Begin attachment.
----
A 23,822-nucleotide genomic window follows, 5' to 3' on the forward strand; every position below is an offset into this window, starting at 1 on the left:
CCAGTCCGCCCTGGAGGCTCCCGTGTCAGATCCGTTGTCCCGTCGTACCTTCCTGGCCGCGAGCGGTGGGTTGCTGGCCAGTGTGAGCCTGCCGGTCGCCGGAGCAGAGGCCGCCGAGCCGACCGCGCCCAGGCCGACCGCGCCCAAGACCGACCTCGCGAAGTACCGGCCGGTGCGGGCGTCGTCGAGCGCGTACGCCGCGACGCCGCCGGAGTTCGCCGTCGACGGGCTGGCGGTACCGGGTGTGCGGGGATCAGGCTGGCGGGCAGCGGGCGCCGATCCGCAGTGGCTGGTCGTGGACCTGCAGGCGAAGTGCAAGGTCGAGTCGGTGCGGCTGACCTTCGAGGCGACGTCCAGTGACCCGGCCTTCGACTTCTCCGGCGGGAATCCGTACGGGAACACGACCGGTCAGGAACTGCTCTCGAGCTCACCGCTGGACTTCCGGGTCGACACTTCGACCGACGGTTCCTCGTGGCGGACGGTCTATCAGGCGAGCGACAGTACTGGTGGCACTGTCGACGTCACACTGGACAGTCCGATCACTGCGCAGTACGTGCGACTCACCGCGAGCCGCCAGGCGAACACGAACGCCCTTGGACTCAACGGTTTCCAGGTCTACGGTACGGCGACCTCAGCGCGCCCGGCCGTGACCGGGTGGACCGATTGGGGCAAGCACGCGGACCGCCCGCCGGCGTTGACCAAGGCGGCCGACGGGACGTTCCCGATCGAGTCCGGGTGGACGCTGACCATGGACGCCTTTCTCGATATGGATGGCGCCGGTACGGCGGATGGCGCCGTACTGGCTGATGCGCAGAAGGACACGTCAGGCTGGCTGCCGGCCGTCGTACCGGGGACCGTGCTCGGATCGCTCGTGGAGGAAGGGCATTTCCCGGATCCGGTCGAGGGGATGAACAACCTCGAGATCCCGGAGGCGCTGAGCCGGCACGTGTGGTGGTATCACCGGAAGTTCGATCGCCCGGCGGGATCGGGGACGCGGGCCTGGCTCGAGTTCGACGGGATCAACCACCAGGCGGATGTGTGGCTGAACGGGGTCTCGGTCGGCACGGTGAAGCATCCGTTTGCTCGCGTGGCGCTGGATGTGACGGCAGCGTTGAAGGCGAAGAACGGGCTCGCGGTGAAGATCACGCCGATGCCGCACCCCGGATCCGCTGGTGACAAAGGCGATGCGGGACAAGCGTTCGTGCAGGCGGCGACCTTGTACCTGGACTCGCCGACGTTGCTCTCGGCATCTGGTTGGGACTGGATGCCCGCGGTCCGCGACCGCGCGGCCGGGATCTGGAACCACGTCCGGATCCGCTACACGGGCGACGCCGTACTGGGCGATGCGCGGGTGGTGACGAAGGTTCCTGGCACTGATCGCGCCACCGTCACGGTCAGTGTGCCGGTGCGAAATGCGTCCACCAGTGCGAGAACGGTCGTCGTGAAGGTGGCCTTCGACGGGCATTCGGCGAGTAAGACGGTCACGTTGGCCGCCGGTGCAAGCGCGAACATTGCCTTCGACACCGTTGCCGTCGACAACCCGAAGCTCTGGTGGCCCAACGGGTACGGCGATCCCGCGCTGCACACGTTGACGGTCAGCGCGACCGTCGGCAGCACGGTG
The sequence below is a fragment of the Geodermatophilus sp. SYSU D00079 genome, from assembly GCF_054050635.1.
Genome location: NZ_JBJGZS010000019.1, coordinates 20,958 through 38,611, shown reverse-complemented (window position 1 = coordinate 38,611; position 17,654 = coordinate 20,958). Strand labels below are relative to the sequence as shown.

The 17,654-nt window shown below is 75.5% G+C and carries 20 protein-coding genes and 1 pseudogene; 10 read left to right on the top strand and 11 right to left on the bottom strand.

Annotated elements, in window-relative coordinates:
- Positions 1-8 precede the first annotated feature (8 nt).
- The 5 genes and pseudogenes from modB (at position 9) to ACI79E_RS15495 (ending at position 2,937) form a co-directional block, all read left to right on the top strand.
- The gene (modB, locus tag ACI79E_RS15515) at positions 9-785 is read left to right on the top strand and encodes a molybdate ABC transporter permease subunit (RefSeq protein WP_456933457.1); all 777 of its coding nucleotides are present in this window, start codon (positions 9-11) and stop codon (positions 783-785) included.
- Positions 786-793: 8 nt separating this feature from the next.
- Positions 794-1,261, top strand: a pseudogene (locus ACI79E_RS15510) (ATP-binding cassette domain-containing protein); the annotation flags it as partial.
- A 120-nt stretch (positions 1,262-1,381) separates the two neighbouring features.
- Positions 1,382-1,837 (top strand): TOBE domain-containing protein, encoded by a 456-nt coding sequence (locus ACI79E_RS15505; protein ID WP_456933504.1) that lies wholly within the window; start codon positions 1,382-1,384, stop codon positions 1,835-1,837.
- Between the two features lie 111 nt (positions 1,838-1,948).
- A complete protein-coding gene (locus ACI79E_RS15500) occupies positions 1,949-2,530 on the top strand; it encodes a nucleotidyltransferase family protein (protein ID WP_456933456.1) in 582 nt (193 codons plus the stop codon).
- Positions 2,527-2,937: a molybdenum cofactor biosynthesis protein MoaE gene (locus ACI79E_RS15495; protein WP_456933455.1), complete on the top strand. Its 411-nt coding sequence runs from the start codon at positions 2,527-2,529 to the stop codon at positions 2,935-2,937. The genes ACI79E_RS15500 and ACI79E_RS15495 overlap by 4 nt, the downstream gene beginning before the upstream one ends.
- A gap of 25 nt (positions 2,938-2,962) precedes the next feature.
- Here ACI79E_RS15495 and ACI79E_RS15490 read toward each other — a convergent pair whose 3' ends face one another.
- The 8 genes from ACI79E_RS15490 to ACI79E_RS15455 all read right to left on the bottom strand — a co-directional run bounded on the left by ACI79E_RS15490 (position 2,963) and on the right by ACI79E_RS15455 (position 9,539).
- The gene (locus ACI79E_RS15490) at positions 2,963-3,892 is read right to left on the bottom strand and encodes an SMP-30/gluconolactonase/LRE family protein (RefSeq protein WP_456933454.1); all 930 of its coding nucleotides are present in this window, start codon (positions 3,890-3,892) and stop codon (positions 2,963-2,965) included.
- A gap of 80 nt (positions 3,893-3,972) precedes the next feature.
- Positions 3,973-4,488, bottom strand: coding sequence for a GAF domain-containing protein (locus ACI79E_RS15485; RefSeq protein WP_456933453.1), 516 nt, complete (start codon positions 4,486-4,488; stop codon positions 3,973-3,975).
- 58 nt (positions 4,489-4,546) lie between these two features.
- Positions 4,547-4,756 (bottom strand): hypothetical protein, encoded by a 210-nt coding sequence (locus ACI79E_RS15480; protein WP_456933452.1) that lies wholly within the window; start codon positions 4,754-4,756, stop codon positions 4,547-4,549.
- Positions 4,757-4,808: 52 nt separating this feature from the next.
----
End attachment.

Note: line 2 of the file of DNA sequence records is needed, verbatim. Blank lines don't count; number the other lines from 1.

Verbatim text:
CCAGTCCGCCCTGGAGGCTCCCGTGTCAGATCCGTTGTCCCGTCGTACCTTCCTGGCCGCGAGCGGTGGGTTGCTGGCCAGTGTGAGCCTGCCGGTCGCCGGAGCAGAGGCCGCCGAGCCGACCGCGCCCAGGCCGACCGCGCCCAAGACCGACCTCGCGAAGTACCGGCCGGTGCGGGCGTCGTCGAGCGCGTACGCCGCGACGCCGCCGGAGTTCGCCGTCGACGGGCTGGCGGTACCGGGTGTGCGGGGATCAGGCTGGCGGGCAGCGGGCGCCGATCCGCAGTGGCTGGTCGTGGACCTGCAGGCGAAGTGCAAGGTCGAGTCGGTGCGGCTGACCTTCGAGGCGACGTCCAGTGACCCGGCCTTCGACTTCTCCGGCGGGAATCCGTACGGGAACACGACCGGTCAGGAACTGCTCTCGAGCTCACCGCTGGACTTCCGGGTCGACACTTCGACCGACGGTTCCTCGTGGCGGACGGTCTATCAGGCGAGCGACAGTACTGGTGGCACTGTCGACGTCACACTGGACAGTCCGATCACTGCGCAGTACGTGCGACTCACCGCGAGCCGCCAGGCGAACACGAACGCCCTTGGACTCAACGGTTTCCAGGTCTACGGTACGGCGACCTCAGCGCGCCCGGCCGTGACCGGGTGGACCGATTGGGGCAAGCACGCGGACCGCCCGCCGGCGTTGACCAAGGCGGCCGACGGGACGTTCCCGATCGAGTCCGGGTGGACGCTGACCATGGACGCCTTTCTCGATATGGATGGCGCCGGTACGGCGGATGGCGCCGTACTGGCTGATGCGCAGAAGGACACGTCAGGCTGGCTGCCGGCCGTCGTACCGGGGACCGTGCTCGGATCGCTCGTGGAGGAAGGGCATTTCCCGGATCCGGTCGAGGGGATGAACAACCTCGAGATCCCGGAGGCGCTGAGCCGGCACGTGTGGTGGTATCACCGGAAGTTCGATCGCCCGGCGGGATCGGGGACGCGGGCCTGGCTCGAGTTCGACGGGATCAACCACCAGGCGGATGTGTGGCTGAACGGGGTCTCGGTCGGCACGGTGAAGCATCCGTTTGCTCGCGTGGCGCTGGATGTGACGGCAGCGTTGAAGGCGAAGAACGGGCTCGCGGTGAAGATCACGCCGATGCCGCACCCCGGATCCGCTGGTGACAAAGGCGATGCGGGACAAGCGTTCGTGCAGGCGGCGACCTTGTACCTGGACTCGCCGACGTTGCTCTCGGCATCTGGTTGGGACTGGATGCCCGCGGTCCGCGACCGCGCGGCCGGGATCTGGAACCACGTCCGGATCCGCTACACGGGCGACGCCGTACTGGGCGATGCGCGGGTGGTGACGAAGGTTCCTGGCACTGATCGCGCCACCGTCACGGTCAGTGTGCCGGTGCGAAATGCGTCCACCAGTGCGAGAACGGTCGTCGTGAAGGTGGCCTTCGACGGGCATTCGGCGAGTAAGACGGTCACGTTGGCCGCCGGTGCAAGCGCGAACATTGCCTTCGACACCGTTGCCGTCGACAACCCGAAGCTCTGGTGGCCCAACGGGTACGGCGATCCCGCGCTGCACACGTTGACGGTCAGCGCGACCGTCGGCAGCACGGTG